Anggi Putra Prayoga, FWI Media Advocacy Campaign Manager, explains that the natural forest area on small islands reaches 3.49 million hectares, or equivalent to 50% of the land area of small islands in Indonesia. These natural forests have very significant ecological, social, and economic functions. The loss of natural forests due to massive conversion can threaten the existence of small islands that are vulnerable to environmental changes.

The Constitutional Court’s decision to deny PT GKP’s lawsuit is a significant step forward in efforts to protect natural forests. Data from FWI indicates that deforestation of natural forests solely caused by mining on small islands in Indonesia amounts to a rather significant figure, which approximately reach 13.1 thousand hectares (2017-2021). At the very least, the decision of the Constitutional Court has sought to preserve the remaining natural forests, covering an expansive area of 51.95 thousand hectares, from mining activities on small islands in the Konawe Islands Regency.

Closing off space for mining on small islands is an appropriate management approach because managing small islands is not the same as managing large ones. Each small island has its own characteristics and uniqueness, and excessive intervention only leads to overlapping interests, Anggi concludes.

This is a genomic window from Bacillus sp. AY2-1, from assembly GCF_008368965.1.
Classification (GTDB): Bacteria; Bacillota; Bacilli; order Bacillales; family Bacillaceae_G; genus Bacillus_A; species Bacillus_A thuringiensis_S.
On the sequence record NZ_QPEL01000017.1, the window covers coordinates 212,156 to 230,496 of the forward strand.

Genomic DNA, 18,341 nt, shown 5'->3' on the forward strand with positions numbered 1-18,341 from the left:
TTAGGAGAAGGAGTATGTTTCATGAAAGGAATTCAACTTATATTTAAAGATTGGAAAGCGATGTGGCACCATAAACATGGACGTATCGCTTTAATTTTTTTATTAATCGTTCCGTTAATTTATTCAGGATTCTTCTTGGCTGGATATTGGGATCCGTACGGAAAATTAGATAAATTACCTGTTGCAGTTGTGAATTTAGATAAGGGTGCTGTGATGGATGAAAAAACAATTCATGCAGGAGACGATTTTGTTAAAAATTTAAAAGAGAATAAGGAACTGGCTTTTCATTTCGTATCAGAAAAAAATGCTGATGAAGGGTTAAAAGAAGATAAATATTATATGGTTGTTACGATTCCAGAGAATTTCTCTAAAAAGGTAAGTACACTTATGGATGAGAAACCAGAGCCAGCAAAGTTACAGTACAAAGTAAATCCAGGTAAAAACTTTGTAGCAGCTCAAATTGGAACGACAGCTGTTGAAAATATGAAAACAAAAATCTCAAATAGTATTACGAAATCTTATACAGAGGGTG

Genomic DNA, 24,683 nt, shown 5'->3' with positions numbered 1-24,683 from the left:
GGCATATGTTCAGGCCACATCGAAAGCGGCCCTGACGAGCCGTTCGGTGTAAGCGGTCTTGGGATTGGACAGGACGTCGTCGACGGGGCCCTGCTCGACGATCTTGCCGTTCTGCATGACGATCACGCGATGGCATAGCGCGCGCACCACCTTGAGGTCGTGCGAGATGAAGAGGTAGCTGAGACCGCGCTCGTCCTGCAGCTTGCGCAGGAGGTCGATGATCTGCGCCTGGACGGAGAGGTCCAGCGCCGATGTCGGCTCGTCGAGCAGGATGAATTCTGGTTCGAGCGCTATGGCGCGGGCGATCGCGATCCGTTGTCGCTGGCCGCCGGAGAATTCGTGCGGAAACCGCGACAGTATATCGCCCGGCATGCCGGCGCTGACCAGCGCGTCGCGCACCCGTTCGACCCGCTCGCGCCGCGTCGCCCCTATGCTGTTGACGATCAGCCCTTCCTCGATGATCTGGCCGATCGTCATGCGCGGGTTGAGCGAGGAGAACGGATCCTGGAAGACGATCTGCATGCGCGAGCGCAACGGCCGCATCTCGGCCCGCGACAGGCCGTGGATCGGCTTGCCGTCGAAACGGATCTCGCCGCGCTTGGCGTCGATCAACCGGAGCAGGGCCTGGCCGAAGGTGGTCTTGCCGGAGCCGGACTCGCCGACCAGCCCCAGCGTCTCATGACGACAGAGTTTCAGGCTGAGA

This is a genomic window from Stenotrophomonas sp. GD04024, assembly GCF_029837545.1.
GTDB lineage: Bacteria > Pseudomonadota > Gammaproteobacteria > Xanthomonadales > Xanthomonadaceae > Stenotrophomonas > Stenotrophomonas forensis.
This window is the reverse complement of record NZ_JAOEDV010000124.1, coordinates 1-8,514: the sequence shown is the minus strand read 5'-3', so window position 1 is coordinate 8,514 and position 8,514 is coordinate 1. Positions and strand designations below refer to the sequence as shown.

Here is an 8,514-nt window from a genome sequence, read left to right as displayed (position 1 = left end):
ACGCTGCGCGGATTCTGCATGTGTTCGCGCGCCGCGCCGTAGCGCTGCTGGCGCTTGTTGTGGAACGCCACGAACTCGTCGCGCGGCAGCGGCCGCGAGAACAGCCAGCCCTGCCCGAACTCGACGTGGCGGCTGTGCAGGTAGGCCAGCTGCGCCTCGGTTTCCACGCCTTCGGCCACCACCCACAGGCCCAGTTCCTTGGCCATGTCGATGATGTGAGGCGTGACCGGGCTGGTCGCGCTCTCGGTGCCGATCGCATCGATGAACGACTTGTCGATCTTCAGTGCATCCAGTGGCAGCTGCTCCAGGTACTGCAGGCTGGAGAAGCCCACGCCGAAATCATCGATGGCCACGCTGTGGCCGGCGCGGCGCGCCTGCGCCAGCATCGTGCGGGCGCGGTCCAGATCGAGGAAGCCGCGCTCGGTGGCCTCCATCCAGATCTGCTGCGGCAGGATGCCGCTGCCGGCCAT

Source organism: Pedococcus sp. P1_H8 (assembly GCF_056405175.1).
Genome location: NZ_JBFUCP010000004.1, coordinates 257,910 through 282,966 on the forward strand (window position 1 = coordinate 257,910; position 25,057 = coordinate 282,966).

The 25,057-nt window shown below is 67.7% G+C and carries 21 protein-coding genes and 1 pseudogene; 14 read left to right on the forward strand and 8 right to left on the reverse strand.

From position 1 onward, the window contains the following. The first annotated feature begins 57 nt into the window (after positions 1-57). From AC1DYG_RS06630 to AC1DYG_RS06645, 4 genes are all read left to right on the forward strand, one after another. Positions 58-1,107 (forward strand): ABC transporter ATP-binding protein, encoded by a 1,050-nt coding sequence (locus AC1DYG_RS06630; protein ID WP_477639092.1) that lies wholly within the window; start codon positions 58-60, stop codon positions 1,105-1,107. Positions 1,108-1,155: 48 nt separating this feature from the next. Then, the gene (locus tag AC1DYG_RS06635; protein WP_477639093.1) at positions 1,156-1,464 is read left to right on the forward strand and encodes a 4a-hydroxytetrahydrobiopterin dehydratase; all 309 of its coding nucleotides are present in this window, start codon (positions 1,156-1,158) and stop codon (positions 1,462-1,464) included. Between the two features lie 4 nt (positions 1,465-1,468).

Small Islands
Infographics about the state of mining and small islands in Indonesia
Conclusion: Amplifying Protection for Small Islands

The Constitutional Court’s rejection of PT GKP’s judicial review is a considerable step forward in protecting the environment and the living space of communities/indigenous peoples in Indonesia. This decision emphasizes the protection of small islands to preserve the environmental, economic, and social sustainability of communities there. The Constitutional Court’s ruling has enhanced the spirit to save the natural forests on small islands throughout Indonesia from mining activities, which have reached an extensive area of ​​135.8 thousand hectares.

The Constitutional Court’s decision serves as evidence that environmental justice is being upheld. Mining companies currently operating on small islands have clearly violated Law No. 27 of 2007, which restricts mining activities on small islands. Auditing of mining operations on small islands must be implemented to create a better life for communities/indigenous peoples.

Contact Person:

Media FWI (+62 857-2034-6154)

The attachment of nickel mining documentation on Manoram Island, Raja Ampat Regency, Southwest Papua Province, can be accessed and downloaded through the following link: Documentation of Nickel Mining on Manoram Island.

The Press Release document can be accessed at the following link:
Published: May 16, 2024